Well considering two $n \times n$ matrices does the following hold true: $$\det(A+B) = \det(A) + \det(B)$$ Can there be said anything about $\det(A+B)$?

If $A/B$ are symmetric (or maybe even of the form $\lambda I$) - can then things be said?

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    $\begingroup$ While this is a natural question to ask once you encounter the determinant, did you try any examples at all? $\endgroup$ – Tobias Kildetoft Aug 12 '13 at 18:43
  • $\begingroup$ It would be a good exercise to determine for which matrices, the identity $\det(A+b)=\det(A)+\det(B)$ holds. I think that it would work for rather few of them. $\endgroup$ – Prism Aug 12 '13 at 18:46
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    $\begingroup$ But you are expected to think a bit about things before asking questions. Sure, part of the question would still make sense to ask, but you would probably have known that the equality does not hold in general, and people might be focusing more on the more tricky part of the question. $\endgroup$ – Tobias Kildetoft Aug 12 '13 at 18:58
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    $\begingroup$ @paul23 Working out some small, concrete examples is often the first step in figuring out how to prove something. $\endgroup$ – littleO Aug 12 '13 at 19:47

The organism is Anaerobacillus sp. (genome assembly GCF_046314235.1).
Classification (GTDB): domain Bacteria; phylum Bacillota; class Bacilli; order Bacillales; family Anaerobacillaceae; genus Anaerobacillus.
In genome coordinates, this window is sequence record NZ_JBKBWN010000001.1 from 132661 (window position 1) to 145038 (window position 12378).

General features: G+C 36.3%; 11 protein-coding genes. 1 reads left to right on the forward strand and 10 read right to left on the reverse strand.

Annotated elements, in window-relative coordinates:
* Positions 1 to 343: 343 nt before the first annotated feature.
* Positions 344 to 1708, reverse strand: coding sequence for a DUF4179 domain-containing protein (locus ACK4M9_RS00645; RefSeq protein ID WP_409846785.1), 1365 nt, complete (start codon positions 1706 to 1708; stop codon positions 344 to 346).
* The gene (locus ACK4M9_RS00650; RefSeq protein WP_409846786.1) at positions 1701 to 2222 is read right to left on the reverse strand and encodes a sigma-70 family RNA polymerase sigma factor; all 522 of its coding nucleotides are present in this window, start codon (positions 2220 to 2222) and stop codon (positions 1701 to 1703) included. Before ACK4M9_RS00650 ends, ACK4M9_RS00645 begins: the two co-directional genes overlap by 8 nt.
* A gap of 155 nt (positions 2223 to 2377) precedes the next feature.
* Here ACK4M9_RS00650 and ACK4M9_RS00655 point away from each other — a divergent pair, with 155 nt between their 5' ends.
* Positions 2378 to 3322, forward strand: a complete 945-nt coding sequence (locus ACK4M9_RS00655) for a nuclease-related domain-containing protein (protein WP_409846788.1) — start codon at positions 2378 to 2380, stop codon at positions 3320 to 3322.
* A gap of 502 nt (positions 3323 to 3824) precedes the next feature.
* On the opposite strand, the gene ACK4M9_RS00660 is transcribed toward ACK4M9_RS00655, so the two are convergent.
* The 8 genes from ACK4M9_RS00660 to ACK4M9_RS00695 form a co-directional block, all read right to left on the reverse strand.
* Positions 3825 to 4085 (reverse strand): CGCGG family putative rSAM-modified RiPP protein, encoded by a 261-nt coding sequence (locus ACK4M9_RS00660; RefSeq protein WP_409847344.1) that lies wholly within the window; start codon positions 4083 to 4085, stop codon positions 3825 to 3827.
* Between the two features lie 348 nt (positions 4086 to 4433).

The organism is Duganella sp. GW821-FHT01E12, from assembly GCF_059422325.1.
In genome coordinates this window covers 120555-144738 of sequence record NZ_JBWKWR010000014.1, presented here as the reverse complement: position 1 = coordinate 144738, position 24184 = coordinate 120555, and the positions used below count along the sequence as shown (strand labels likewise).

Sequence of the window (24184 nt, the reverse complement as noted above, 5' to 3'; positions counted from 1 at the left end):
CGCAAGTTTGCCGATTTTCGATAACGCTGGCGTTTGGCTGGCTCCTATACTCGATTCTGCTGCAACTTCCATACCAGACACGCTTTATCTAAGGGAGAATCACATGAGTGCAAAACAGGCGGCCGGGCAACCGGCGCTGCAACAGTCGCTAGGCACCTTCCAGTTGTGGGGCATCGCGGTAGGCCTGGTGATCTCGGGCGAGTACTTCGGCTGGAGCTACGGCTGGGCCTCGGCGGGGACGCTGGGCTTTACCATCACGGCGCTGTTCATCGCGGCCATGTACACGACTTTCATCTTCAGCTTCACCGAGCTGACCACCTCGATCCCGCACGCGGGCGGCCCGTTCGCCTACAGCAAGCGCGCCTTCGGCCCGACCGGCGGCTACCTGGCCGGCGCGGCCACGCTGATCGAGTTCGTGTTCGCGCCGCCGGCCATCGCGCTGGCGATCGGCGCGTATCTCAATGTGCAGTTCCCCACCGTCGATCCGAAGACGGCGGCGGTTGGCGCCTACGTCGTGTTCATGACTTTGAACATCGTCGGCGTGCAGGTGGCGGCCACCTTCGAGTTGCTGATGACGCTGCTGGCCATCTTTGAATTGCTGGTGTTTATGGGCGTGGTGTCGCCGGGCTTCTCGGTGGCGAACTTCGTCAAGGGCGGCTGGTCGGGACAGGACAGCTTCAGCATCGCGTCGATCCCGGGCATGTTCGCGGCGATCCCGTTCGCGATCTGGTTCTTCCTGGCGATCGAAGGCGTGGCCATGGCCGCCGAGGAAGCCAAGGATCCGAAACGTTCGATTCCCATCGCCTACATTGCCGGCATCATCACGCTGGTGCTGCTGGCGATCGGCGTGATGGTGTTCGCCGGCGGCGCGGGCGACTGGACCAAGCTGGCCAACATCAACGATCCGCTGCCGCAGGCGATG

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    $\begingroup$ In dimension $2$, you have the identity $\mathrm{det}(A+B) +\mathrm{tr}(AB) = \mathrm{det}(A) +\mathrm{det}(B) + \mathrm{tr}(A) \mathrm{tr}(B)$, but even this is false when the dimension is $3$ or higher. Have a look here. $\endgroup$ – Mike F Oct 7 '15 at 22:18

This does not hold true in general. For even $n$, let $A=-B$ and $\det(A) > 0$, so $\det(A+B)=0 < \det(A)+\det(B)$. Now, consider $A=B$. We have $\det(A+B)=\det(2A)=2^n \det(A) > 2 \det(A)=\det(A)+\det(B)$ for $n>1$ and $\det(A)>0$. Thus, either inequality can hold.

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    $\begingroup$ You still have a problem with your definition of $B$ in your counterexample. If $n$ is odd, then $\det(A+B)=2^n$, not zero. $\endgroup$ – M Turgeon Aug 12 '13 at 18:51
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    $\begingroup$ Thanks- the dangers of making counterexamples late at night! $\endgroup$ – Devlin Mallory Aug 12 '13 at 19:02

In general, you can't expect a formula for $\det(A+B)$. But sometimes, when you're lucky, you can use the Matrix Determinant Lemma, which says the following:


where $A$ is an invertible matrix and $v^TA^{-1}u$ is interpreted as a scalar. Therefore, if $A$ is invertible, and you can write $B$ as $uv^T$ for two vectors $u,v$, then now you have a formula. One could also note that $\det(uv^T)$ is always 0.

If you're looking for a matrix operation which is well-behaved with respect to matrix addition, look for the trace.


Take $A=I_n=B$. Then $\det(A+B)=\det(2I_n)=2^n\det(I_n)=2^n$ and $\det(A)+\det(B)=1+1 = 2$ so for $n>1$, your equality does not hold at least for these matrix. And for $n=1$, since the determinant is the only element of the matrix, we do have your equality. So $\boxed{\left[\forall A,B \in M_n\left(\Bbb R\right), \det(A+B)=\det(A)+\det(B)\right]\iff n = 1}$